In Memoriam: Fall 2023
Paul Ellner, PhD, professor emeritus of microbiology and of pathology, died April 8, 2023.
Colin McCord, MD, retired faculty member in surgery at Harlem Hospital Center, died March 11, 2023. Read more in Alumni In Memoriam (Class of 1953).
William Rosner, MD, professor emeritus of medicine, died May 8, 2023.
Editor’s Note: Wylie C. Hembree, III, whose name was included in the Spring/Summer 2023 issue, was associate professor of clinical obstetrics & gynecology at the time he retired.
John “Jack” Joseph Mendillo, a general and thoracic surgeon who lived until age 103, died April 2, 2023. He completed residencies in internal medicine, pathology, and thoracic surgery. He served in World War II as a doctor and captain in the U.S. Army Air Corps at Clark Field Hospital in Manila, Philippines. During the Korean conflict, he served in the U.S. Public Health Service and U.S. Coast Guard, attaining the rank of lieutenant commander. He served in St. Louis, Missouri, at the Merchant Marine Hospital and later at the Army Hospital at Fort Leavenworth, Kansas. He later moved to New Haven, Connecticut, with his growing family to practice surgery with his uncle and at the Hospital of St. Raphael. Dr. Mendillo was active in the Connecticut State Medical Association, New Haven County Medical Society, the Amity Club, Day Spring Masonic Lodge, and the Union League. He and his wife, Georgine, retired to Naples, Florida, where he enjoyed commercial and recreational fishing. He is survived by four children, six grandchildren, and one great-granddaughter.
George R. Fisher III, an endocrinologist who practiced in Philadelphia for 50 years, died March 9, 2023. He was 97. He married his classmate, Mary Stuart Blakely’48, after they met during anatomy class. Dr. Fisher was chief resident in medicine at the Pennsylvania Hospital in Philadelphia and spent a year at the NIH. In retirement, he started the Ross & Perry publishing company, which printed more than 300 new and reprint titles, including its bestseller, “Flight Manual for the SR-71 Blackbird Spy Plane.” He authored four books, including “Philadelphia Revelations: Twenty Tours of the Delaware Valley.” He was a member of the Shakespeare Society, the Global Interdependence Center, the College of Physicians, and the Right Angle Club. He attended Quaker meetings in Haddonfield, New Jersey, for more than 60 years. He is survived by four children, eight grandchildren, and three great-grandchildren. His daughter, Margaret Fisher’83, son-in-law Jonathan Rosenthal’83, and grandson Joshua Rosenthal’17, also graduated from VP&S.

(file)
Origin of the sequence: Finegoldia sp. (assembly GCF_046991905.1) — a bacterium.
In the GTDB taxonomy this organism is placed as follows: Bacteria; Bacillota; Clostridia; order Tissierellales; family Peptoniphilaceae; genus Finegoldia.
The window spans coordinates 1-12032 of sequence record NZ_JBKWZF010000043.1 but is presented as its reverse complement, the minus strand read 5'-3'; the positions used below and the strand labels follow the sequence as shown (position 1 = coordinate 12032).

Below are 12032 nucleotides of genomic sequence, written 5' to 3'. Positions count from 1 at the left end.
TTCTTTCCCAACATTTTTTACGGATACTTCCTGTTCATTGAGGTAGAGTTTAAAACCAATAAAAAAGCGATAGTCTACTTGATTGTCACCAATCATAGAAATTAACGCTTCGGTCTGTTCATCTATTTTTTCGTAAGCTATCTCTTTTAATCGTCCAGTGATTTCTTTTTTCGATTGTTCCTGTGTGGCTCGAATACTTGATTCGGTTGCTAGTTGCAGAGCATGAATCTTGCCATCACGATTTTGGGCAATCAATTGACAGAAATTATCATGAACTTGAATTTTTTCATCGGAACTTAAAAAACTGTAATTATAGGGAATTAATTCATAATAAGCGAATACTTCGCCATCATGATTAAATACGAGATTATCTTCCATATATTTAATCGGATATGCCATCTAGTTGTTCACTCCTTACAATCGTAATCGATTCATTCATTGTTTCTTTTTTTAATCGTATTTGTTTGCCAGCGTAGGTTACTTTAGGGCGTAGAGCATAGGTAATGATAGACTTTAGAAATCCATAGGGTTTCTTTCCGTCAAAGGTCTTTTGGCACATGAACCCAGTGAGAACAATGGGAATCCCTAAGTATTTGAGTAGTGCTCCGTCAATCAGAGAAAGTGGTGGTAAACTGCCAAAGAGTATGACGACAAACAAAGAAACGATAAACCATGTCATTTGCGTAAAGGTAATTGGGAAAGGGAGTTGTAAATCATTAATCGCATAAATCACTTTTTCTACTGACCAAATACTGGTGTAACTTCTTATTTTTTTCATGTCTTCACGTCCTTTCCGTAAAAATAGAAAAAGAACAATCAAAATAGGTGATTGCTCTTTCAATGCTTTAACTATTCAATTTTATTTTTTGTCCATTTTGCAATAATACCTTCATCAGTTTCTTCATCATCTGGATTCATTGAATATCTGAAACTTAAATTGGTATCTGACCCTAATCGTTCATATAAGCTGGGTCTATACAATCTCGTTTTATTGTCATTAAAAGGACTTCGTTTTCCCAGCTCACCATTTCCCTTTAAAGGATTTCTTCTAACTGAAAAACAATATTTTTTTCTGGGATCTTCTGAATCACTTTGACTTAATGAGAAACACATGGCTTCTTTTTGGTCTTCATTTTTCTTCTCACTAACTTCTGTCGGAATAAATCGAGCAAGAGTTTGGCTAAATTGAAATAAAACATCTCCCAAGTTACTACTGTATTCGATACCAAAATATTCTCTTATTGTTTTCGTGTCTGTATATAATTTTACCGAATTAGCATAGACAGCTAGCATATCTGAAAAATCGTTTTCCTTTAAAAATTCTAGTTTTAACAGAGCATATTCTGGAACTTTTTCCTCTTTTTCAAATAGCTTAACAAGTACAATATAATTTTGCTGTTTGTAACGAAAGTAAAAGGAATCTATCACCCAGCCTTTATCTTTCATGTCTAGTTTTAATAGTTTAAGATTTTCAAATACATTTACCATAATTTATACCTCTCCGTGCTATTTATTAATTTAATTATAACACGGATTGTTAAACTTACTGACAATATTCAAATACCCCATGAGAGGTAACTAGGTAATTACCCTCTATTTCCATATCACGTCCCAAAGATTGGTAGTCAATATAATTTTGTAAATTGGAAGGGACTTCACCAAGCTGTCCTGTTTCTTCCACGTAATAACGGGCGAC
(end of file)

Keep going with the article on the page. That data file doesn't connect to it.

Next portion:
Edward T. Bello, a radiologist and radiation oncologist in Rye, New York, died March 17, 2023. He was 97. He interned at Mary Imogene Bassett Hospital in Cooperstown and served with the U.S. Navy in World War II and Korea. Dr. Bello enjoyed gardening, working on his home, hunting, and fishing. He is survived by his wife, Marie, seven children, and many grandchildren and great-grandchildren. His daughter Jacqueline Bello’80, and son-in-law, Peter Carmel’70, also attended VP&S.
Enoch Gordis, an internist and former director of the National Institute on Alcohol Abuse and Alcoholism at the NIH, died April 5, 2023. He was 92. Following two years in the U.S. Army Medical Corps, he spent a decade at the Rockefeller University conducting medical research in the laboratory of Vincent Dole, MD, whose work on addiction resulted in the creation of the first methadone treatment and research programs in the country. Dr. Gordis established and directed an alcoholism treatment program at the Elmhurst City Hospital in Queens, where he was responsible for the care of almost 15,000 patients over 15 years of service before becoming director of the NIAAA. Alcoholism research flourished under his leadership, and he retired in 2001. Dr. Gordis was a pianist and chamber music player and performed regularly in the Washington, D.C., area. He also loved hiking. He is survived by his wife, Mary Ellen Bliss, two children, and four grandchildren.
Martin Silbersweig, an internist at Englewood Hospital for 45 years and resident of Tenafly, New Jersey, died Jan. 9, 2023. He was 96. He graduated from Columbia College in 1946. Dr. Silbersweig is survived by his wife, Jean, two children, and four grandchildren.